Probably pretty meaningless, but i am struck how many posters here do not include any information on where they are located in the standard poster information display. Not sure if it is a sign of paranoia or laziness or perhaps there are more legitimate concerns than I realize in doing this
I bumped a 'how-to' thread.
I'm a big fan of having climate, location info.
I think having stuff that's internationally relevant is great: zones mean nothing to me, states neither, but "Kentucky, X rainfall, in a bog X distance up a mountain"...
Matt Grantham wrote: Probably pretty meaningless, but i am struck how many posters here do not include any information on where they are located in the standard poster information display. Not sure if it is a sign of paranoia or laziness or perhaps there are more legitimate concerns than I realize in doing this
I have to agree, I am a member of a number of agricultural / gardening forums and these basic tidbits of info seem to relate to almost anything posted
on those boards. It sure helps not to have to retype this info endlessly.
I always hesitate to give out too detailed info because some of what I'm doing might not be loved by city officials... Perhaps others feel the same way? It's a bit paranoid... But I appreciate discretion so I can keep doing what I'm doing!
Zones would be just as good as location I think....
The biggest problem with USDA zones is that they only tell one thing - how cold it gets in the winter.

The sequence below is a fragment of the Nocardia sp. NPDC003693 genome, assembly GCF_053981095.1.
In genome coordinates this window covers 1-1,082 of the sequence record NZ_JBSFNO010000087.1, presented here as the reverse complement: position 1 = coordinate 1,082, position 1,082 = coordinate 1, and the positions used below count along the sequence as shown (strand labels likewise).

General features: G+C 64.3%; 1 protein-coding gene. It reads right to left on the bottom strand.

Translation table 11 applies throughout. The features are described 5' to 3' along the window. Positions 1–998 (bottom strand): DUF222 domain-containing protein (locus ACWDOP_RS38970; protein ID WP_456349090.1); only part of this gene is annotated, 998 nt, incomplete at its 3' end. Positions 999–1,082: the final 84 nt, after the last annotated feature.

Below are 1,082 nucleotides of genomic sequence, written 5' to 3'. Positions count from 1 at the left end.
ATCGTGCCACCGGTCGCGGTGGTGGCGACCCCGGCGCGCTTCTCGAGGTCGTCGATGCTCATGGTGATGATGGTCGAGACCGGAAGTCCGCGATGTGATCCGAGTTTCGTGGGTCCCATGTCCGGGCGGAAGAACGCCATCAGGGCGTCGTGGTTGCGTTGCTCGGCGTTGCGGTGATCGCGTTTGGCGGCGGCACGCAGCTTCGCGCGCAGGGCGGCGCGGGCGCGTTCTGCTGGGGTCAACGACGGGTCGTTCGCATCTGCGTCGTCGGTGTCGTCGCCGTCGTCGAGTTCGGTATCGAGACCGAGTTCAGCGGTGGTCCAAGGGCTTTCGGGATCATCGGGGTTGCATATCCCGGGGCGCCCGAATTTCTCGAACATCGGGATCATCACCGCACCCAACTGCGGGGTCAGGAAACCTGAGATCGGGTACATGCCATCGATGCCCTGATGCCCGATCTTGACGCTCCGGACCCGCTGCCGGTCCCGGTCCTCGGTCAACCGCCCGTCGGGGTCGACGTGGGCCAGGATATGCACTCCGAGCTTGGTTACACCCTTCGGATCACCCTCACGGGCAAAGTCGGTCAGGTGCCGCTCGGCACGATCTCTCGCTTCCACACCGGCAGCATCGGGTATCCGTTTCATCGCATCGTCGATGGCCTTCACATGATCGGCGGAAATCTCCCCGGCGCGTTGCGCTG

I am looking to move to a zone 5 location which will allow me to grow some things that I cannot grow here in zone 8 because we do not get enough summer heat. Two summers ago, the maple leaves turned red before the tomatoes did.
USDA zones are useful only for determining which perennials will survive the winters. Nothing else.
We are not looking for an exact address, or even city/county.
Something like: "Pacific NW, west of the Cascades", or "Eastern TN, Appalachia" is often enough to give people an idea of growing conditions that somebody needs to deal with. "Heavily shaded", "steep slope", "boggy flat lands" and other descriptive phrases give us more information than "Zone 6b".
I thought my signature was a bit much, a bit like tooting my own horn in some weird way... but I assume people find it helpful in regards to giving/receiving advice so I went with it.
I agree Zones are not a perfect system, I wish there was an easy system to effectively label your conditions.
5 Acres in Southeast Michigan, zone 5b/6a, sandy loam soil, 930' above sea level, winds from WSW/W/WNW, annual rainfall of 35", annual snowfall of 30". Previously orchard and pasture that was retired for approximately 25 years.
.30 acres in Central Florida zone 9b, SAND and nothing but SAND, 6' above sea level, near coast with varied winds, annual rainfall of 52". Large city lot, will be more of a "high density urban" project.
Morning came much too soon and it brought along a friend named Margarita Hangover, and a tiny ad.